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Do Analysts Herd? An Analysis of Recommendations and Market Reactions

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  • Narasimhan Jegadeesh
  • Woojin Kim

Abstract

This paper develops and implements a new test to investigate whether sell-side analysts herd around the consensus when they make stock recommendations. Our empirical results support the herding hypothesis. Stock price reactions following recommendation revisions are stronger when the new recommendation is away from the consensus than when it is closer to it, indicating that the market recognizes analysts' tendency to herd. We find that analysts from larger brokerages and analysts following stocks with smaller dispersion across recommendations are more likely to herd.

Suggested Citation

  • Narasimhan Jegadeesh & Woojin Kim, 2007. "Do Analysts Herd? An Analysis of Recommendations and Market Reactions," NBER Working Papers 12866, National Bureau of Economic Research, Inc.
  • Handle: RePEc:nbr:nberwo:12866
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    References listed on IDEAS

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    1. Sushil Bikhchandani & Sunil Sharma, 2001. "Herd Behavior in Financial Markets," IMF Staff Papers, Palgrave Macmillan, vol. 47(3), pages 1-1.
    2. Scharfstein, David S & Stein, Jeremy C, 1990. "Herd Behavior and Investment," American Economic Review, American Economic Association, vol. 80(3), pages 465-479, June.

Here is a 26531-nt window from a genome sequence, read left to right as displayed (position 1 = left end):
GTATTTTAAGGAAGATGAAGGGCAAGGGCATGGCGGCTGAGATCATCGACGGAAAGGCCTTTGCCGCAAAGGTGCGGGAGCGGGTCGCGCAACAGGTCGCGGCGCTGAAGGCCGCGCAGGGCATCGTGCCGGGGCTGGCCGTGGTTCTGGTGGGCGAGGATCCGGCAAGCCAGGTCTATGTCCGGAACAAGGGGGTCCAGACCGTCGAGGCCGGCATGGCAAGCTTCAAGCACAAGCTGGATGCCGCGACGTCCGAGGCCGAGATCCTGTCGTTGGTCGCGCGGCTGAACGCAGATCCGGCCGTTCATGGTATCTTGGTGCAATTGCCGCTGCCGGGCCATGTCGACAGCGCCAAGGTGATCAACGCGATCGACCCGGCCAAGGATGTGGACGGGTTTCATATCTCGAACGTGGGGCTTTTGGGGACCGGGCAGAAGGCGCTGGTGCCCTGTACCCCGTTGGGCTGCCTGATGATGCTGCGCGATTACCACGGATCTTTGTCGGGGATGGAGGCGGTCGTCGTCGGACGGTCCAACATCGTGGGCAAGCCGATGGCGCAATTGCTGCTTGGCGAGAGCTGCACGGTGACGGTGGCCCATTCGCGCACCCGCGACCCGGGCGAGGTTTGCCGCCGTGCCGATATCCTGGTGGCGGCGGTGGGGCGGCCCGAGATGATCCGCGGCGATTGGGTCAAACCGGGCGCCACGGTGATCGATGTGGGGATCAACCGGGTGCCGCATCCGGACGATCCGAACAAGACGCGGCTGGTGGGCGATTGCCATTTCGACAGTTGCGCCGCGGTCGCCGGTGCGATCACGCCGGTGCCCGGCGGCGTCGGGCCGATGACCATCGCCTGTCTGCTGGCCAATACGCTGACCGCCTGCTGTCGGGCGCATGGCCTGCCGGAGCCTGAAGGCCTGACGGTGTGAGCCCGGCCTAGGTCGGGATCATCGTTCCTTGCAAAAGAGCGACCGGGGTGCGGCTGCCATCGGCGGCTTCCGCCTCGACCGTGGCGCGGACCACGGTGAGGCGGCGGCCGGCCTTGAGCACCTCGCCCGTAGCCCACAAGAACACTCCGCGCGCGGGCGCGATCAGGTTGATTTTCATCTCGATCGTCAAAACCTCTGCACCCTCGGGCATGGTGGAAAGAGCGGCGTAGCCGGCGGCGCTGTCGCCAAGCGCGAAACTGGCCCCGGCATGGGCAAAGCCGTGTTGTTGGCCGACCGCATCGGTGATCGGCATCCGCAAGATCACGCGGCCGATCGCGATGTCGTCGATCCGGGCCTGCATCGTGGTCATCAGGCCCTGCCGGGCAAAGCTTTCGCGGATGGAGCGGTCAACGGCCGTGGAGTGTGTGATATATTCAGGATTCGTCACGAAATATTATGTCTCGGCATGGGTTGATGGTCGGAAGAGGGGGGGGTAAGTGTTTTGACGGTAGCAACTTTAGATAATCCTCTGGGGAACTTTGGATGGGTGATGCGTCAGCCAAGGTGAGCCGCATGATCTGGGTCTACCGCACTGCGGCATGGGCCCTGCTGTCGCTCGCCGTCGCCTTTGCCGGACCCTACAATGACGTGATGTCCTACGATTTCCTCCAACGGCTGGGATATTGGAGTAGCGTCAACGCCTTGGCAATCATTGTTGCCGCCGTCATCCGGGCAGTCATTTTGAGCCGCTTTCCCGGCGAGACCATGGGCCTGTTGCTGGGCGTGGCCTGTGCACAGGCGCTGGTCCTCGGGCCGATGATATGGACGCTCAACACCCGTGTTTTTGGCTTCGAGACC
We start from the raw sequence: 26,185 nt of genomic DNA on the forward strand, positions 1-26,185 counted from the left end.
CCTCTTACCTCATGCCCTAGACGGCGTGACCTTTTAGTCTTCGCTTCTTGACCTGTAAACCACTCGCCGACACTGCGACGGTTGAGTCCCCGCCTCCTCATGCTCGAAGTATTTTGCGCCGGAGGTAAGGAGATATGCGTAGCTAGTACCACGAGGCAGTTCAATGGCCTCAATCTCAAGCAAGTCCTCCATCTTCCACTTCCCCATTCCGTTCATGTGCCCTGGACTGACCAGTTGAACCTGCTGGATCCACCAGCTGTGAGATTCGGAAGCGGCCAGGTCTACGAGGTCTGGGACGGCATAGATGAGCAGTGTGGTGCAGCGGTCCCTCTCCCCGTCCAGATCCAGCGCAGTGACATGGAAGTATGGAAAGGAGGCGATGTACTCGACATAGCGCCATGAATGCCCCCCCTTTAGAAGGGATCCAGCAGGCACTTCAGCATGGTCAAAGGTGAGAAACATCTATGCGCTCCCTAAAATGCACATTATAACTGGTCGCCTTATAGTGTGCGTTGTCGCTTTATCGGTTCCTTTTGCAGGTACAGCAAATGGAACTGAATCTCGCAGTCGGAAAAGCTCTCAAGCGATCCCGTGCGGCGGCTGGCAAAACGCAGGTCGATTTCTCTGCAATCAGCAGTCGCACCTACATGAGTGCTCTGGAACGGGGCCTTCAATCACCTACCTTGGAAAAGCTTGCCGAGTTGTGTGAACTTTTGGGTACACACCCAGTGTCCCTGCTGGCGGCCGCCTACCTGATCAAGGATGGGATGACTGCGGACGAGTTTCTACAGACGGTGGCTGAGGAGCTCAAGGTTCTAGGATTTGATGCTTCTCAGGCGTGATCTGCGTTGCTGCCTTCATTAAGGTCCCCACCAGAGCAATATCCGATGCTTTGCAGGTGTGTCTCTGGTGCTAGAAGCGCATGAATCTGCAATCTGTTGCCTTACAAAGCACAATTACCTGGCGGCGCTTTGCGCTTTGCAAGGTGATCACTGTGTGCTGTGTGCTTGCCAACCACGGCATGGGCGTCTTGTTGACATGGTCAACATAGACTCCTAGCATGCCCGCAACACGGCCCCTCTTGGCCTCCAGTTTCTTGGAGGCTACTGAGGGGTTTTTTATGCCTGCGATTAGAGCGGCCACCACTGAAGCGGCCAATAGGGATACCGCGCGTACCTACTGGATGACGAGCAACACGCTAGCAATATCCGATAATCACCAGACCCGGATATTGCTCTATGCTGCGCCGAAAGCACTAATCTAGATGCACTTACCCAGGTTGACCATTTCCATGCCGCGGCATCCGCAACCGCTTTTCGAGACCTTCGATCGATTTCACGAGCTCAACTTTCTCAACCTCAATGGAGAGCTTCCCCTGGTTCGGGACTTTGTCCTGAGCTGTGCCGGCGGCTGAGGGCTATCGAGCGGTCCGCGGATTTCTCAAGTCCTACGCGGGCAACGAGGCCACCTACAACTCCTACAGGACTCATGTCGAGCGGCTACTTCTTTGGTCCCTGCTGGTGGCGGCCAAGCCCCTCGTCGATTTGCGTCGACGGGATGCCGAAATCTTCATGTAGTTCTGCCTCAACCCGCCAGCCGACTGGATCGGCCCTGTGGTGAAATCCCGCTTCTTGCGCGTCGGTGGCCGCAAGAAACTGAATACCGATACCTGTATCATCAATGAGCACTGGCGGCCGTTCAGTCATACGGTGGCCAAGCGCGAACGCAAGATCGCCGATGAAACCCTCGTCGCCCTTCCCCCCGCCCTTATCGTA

3. Sorescu, Sorin & Subrahmanyam, Avanidhar, 2006. "The Cross Section of Analyst Recommendations," Journal of Financial and Quantitative Analysis, Cambridge University Press, vol. 41(01), pages 139-168, March.
    4. Narasimhan Jegadeesh & Joonghyuk Kim & Susan D. Krische & Charles M. C. Lee, 2004. "Analyzing the Analysts: When Do Recommendations Add Value?," Journal of Finance, American Finance Association, vol. 59(3), pages 1083-1124, June.
    5. Ivkovic, Zoran & Jegadeesh, Narasimhan, 2004. "The timing and value of forecast and recommendation revisions," Journal of Financial Economics, Elsevier, vol. 73(3), pages 433-463, September.
    6. Jaffe, Jeffrey F. & Mahoney, James M., 1999. "The performance of investment newsletters," Journal of Financial Economics, Elsevier, vol. 53(2), pages 289-307, August.
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    More about this item

    JEL classification:

    • G14 - Financial Economics - - General Financial Markets - - - Information and Market Efficiency; Event Studies; Insider Trading
    • G24 - Financial Economics - - Financial Institutions and Services - - - Investment Banking; Venture Capital; Brokerage

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